LB: It depends on the people and the circumstances. When I met [The Folk Implosion's] John Davis and we began working together, we just, for whatever reason, had this incredible chemistry. We communicated so well that we were able to write three or four Folk Implosion records together, all of which were completely different. Then, with Sebadoh, we were such an enforced democracy. When we finally started to make inroads and become popular, there was so much, at least as far as the band was concerned, undue attention being paid to my stuff. It totally tore Eric Gaffney and I apart. We had a great collaboration before the band became popular. Once things got complicated with money issues, and signing with Sub Pop, and outside influences trying to push certain songs forward and push other songs back... It just got very complicated.
O: Is it worth the headache, then, being in a band?
LB: Not right now, no. I think in the past it's totally been worth it, but right now... I'm going solo for a reason. [Laughs.] Sebadoh was on tour with The Flaming Lips years ago, and Robyn Hitchcock was on that tour, and he was like, "You know, at some point, you just get too old to have a band. It just gets too hard." Of course, a year later he was back playing with The Soft Boys. [Laughs.] Things go in cycles, you know? I'm definitely at the part of the cycle right now that he was speaking of. And for me, it's hard to enter any situation with people where we're considering everyone equals, because I bring all of this massive baggage into anything that I do, preconceptions of my work. That's a lot for the people that I might be bringing along with me to bear.
O: Having been at it for so long, are you amused when you see young musicians starting to deal with those questions about how much to court the mainstream?
LB: Yeah. [Laughs.] It really does. If I were to give advice to anybody like that, I would tell them, "Do not sign to Interscope Records right now." [Laughs.] "That is a mistake. You may never sell more than 150,000 copies, and even if you do break into the big time and sell 500,000, you will still be nobody in the big picture of those labels. You will never have a number-one hit. Do not for a minute entertain the idea that you are going to become a household name, because it's not going to happen. Even The Strokes, who are huge, they're not a household name, you know? Only among pockets of hipster kids. It just happens to be a pretty big country, with a lot of pockets of hipster kids. The level that big labels want everybody to reach, very few are going to reach that. And you really don't want to reach it anyway. Why try?"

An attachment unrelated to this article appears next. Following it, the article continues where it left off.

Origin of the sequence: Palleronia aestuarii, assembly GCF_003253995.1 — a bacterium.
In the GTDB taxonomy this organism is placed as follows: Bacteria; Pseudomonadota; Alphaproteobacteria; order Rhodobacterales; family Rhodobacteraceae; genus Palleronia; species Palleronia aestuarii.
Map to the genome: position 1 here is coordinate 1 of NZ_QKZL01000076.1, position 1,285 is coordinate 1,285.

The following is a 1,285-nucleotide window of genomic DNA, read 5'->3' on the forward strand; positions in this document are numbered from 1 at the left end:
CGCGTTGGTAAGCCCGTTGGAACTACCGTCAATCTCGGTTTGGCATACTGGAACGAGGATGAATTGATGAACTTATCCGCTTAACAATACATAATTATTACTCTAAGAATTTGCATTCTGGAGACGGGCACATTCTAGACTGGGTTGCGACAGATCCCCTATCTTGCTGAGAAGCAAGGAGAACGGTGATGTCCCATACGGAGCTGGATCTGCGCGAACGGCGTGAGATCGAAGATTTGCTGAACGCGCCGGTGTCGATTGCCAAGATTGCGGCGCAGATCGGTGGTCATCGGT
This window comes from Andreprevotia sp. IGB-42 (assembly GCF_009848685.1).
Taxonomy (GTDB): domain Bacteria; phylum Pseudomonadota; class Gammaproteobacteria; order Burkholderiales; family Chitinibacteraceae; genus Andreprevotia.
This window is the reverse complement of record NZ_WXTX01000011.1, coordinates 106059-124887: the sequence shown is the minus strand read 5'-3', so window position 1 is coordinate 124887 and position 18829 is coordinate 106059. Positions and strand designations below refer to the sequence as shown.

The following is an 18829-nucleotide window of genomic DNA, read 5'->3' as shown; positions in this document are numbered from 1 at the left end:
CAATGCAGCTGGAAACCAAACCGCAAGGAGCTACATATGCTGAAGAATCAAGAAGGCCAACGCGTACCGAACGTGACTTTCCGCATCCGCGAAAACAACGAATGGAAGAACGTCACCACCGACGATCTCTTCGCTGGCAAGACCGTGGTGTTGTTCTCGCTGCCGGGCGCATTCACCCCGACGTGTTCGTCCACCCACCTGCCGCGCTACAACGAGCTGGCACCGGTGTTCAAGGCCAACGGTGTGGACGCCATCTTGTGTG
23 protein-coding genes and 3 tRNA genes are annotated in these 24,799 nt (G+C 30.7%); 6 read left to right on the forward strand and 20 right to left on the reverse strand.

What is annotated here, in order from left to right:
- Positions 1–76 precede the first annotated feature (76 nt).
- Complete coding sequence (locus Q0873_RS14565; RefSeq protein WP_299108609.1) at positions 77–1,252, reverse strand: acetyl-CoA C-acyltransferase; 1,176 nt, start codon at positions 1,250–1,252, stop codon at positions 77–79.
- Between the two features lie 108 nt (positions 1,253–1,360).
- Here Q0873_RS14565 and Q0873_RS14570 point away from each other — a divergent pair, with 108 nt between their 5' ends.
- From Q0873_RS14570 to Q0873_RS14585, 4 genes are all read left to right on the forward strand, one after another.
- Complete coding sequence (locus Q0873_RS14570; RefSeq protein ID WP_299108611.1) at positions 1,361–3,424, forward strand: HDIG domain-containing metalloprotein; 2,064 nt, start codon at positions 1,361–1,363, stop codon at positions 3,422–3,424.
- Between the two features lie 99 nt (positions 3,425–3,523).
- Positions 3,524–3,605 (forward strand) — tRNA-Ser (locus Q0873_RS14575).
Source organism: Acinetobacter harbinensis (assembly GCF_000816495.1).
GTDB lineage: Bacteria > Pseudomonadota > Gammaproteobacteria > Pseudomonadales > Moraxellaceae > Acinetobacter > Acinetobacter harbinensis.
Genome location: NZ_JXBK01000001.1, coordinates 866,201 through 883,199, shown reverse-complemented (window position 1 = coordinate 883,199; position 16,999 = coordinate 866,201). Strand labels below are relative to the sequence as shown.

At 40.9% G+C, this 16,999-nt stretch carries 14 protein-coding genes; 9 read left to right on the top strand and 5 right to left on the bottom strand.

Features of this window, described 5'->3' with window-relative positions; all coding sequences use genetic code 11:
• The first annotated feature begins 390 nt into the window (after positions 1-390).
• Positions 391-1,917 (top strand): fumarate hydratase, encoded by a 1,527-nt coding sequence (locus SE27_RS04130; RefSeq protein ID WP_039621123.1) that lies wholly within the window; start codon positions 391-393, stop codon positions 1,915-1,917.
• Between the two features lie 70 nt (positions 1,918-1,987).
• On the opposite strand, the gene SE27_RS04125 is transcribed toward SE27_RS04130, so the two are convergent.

O: Was there a point where you realized that you were going to have to settle for a Robyn Hitchcock kind of career, where some people will always know who you are and like what you do, but you'll never really break through?
LB: I haven't had that moment yet. [Laughs.] I really don't know what level I'm at. I've managed to alienate most of what would be considered the core audience that I'm supposed to have had. And whoever's left, they're pretty much divided in their loyalties to my material. At this point, I'm trying to figure out a way to make it to where Robyn is, where I have some kind of... I wouldn't say security, necessarily, because I'm sure Robyn would take issue with that, but at this point, I don't feel... I really don't know what's going on.
O: But you are confident that you're going to continue to do music for a living, aren't you? You're not worried about having to get a day job?
LB: Well, if you had talked to me two months ago, I'd have told you that it was getting pretty dire. Right now, I'm living kind of month to month. I haven't done that in a really long time. I have this sort of loose five-year plan, where I'm going to put out this solo record, and then tour for most of the next year, and then throw together another record, and if things keep going the way that they have been, which is downward, then I would have to begin considering some other career. I'd probably consider going into health care or something in about five years, if things continue the way they're going right now.
O: Why health care? Because of your mom?
LB: No, that's just what I did before. I worked in nursing homes as an orderly. It's cool to think about nursing, because a lot of people decide to go into it later in their lives. I could slip into school to be an LPN or an RN as a middle-aged man, and it wouldn't be unusual.